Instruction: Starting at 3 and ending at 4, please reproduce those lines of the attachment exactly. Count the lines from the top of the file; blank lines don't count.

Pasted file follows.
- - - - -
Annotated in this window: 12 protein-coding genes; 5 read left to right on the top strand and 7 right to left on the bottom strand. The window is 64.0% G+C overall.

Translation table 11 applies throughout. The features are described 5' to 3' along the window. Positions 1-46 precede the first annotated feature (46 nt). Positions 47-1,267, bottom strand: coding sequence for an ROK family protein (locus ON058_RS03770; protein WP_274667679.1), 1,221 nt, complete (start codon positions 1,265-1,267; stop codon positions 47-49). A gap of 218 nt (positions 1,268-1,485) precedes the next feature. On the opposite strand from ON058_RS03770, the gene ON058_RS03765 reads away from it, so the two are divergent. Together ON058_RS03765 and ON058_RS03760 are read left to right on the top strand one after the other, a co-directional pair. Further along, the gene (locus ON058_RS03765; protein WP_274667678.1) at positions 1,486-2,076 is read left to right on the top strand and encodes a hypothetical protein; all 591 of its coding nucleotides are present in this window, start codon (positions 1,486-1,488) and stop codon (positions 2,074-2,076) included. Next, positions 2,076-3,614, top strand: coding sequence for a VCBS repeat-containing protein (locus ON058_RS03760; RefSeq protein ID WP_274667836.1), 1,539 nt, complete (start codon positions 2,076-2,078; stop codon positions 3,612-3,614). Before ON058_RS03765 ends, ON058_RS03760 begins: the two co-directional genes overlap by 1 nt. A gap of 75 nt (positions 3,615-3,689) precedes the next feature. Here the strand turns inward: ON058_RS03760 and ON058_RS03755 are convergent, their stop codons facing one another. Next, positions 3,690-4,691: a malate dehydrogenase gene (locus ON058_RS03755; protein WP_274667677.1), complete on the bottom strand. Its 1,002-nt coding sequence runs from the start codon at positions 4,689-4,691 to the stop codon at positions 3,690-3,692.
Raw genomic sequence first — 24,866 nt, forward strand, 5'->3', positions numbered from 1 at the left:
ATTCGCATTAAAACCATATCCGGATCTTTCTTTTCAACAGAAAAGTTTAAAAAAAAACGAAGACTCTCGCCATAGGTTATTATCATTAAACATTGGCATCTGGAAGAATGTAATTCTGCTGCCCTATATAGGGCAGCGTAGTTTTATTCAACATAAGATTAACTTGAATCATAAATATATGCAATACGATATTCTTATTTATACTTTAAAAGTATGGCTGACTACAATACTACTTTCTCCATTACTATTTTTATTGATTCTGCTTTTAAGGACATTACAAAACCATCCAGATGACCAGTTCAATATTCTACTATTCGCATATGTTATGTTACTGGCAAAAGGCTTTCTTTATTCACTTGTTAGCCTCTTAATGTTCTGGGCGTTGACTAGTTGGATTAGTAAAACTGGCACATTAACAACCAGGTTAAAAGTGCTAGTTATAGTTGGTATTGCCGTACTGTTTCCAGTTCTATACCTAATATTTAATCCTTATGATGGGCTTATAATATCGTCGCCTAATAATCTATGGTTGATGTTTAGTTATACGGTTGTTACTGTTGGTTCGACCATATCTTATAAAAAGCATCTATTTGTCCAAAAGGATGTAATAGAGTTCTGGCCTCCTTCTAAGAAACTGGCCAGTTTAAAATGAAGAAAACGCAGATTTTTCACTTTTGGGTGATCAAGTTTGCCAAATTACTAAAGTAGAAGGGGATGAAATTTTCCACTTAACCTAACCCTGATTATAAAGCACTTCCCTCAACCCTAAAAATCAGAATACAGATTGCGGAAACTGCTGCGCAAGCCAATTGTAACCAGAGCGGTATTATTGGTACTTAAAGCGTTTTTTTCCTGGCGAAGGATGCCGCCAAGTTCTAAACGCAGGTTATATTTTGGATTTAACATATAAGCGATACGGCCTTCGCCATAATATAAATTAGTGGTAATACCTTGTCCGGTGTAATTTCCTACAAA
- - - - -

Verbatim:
Raw genomic sequence first — 24,866 nt, forward strand, 5'->3', positions numbered from 1 at the left:
ATTCGCATTAAAACCATATCCGGATCTTTCTTTTCAACAGAAAAGTTTAAAAAAAAACGAAGACTCTCGCCATAGGTTATTATCATTAAACATTGGCATCTGGAAGAATGTAATTCTGCTGCCCTATATAGGGCAGCGTAGTTTTATTCAACATAAGATTAACTTGAATCATAAATATATGCAATACGATATTCTTATTTATACTTTAAAAGTATGGCTGACTACAATACTACTTTCTCCATTACTATTTTTATTGATTCTGCTTTTAAGGACATTACAAAACCATCCAGATGACCAGTTCAATATTCTACTATTCGCATATGTTATGTTACTGGCAAAAGGCTTTCTTTATTCACTTGTTAGCCTCTTAATGTTCTGGGCGTTGACTAGTTGGATTAGTAAAACTGGCACATTAACAACCAGGTTAAAAGTGCTAGTTATAGTTGGTATTGCCGTACTGTTTCCAGTTCTATACCTAATATTTAATCCTTATGATGGGCTTATAATATCGTCGCCTAATAATCTATGGTTGATGTTTAGTTATACGGTTGTTACTGTTGGTTCGACCATATCTTATAAAAAGCATCTATTTGTCCAAAAGGATGTAATAGAGTTCTGGCCTCCTTCTAAGAAACTGGCCAGTTTAAAATGAAGAAAACGCAGATTTTTCACTTTTGGGTGATCAAGTTTGCCAAATTACTAAAGTAGAAGGGGATGAAATTTTCCACTTAACCTAACCCTGATTATAAAGCACTTCCCTCAACCCTAAAAATCAGAATACAGATTGCGGAAACTGCTGCGCAAGCCAATTGTAACCAGAGCGGTATTATTGGTACTTAAAGCGTTTTTTTCCTGGCGAAGGATGCCGCCAAGTTCTAAACGCAGGTTATATTTTGGATTTAACATATAAGCGATACGGCCTTCGCCATAATATAAATTAGTGGTAATACCTTGTCCGGTGTAATTTCCTACAAA